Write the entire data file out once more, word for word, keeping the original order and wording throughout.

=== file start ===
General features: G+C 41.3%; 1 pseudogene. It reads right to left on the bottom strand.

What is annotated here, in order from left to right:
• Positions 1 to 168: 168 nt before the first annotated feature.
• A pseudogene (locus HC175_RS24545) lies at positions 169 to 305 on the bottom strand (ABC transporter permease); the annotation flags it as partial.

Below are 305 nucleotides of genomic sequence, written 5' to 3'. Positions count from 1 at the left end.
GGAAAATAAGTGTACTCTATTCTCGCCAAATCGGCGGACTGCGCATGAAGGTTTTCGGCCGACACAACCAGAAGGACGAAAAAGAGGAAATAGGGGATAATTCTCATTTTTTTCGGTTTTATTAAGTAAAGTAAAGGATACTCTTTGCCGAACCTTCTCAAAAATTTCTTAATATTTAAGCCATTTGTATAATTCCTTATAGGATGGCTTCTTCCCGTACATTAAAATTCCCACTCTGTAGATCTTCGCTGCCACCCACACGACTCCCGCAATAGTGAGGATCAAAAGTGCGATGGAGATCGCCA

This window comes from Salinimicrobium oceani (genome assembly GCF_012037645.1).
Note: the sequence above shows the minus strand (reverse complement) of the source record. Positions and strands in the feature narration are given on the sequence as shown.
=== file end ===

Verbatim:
General features: G+C 41.3%; 1 pseudogene. It reads right to left on the bottom strand.

What is annotated here, in order from left to right:
• Positions 1 to 168: 168 nt before the first annotated feature.
• A pseudogene (locus HC175_RS24545) lies at positions 169 to 305 on the bottom strand (ABC transporter permease); the annotation flags it as partial.

Below are 305 nucleotides of genomic sequence, written 5' to 3'. Positions count from 1 at the left end.
GGAAAATAAGTGTACTCTATTCTCGCCAAATCGGCGGACTGCGCATGAAGGTTTTCGGCCGACACAACCAGAAGGACGAAAAAGAGGAAATAGGGGATAATTCTCATTTTTTTCGGTTTTATTAAGTAAAGTAAAGGATACTCTTTGCCGAACCTTCTCAAAAATTTCTTAATATTTAAGCCATTTGTATAATTCCTTATAGGATGGCTTCTTCCCGTACATTAAAATTCCCACTCTGTAGATCTTCGCTGCCACCCACACGACTCCCGCAATAGTGAGGATCAAAAGTGCGATGGAGATCGCCA

This window comes from Salinimicrobium oceani (genome assembly GCF_012037645.1).
Note: the sequence above shows the minus strand (reverse complement) of the source record. Positions and strands in the feature narration are given on the sequence as shown.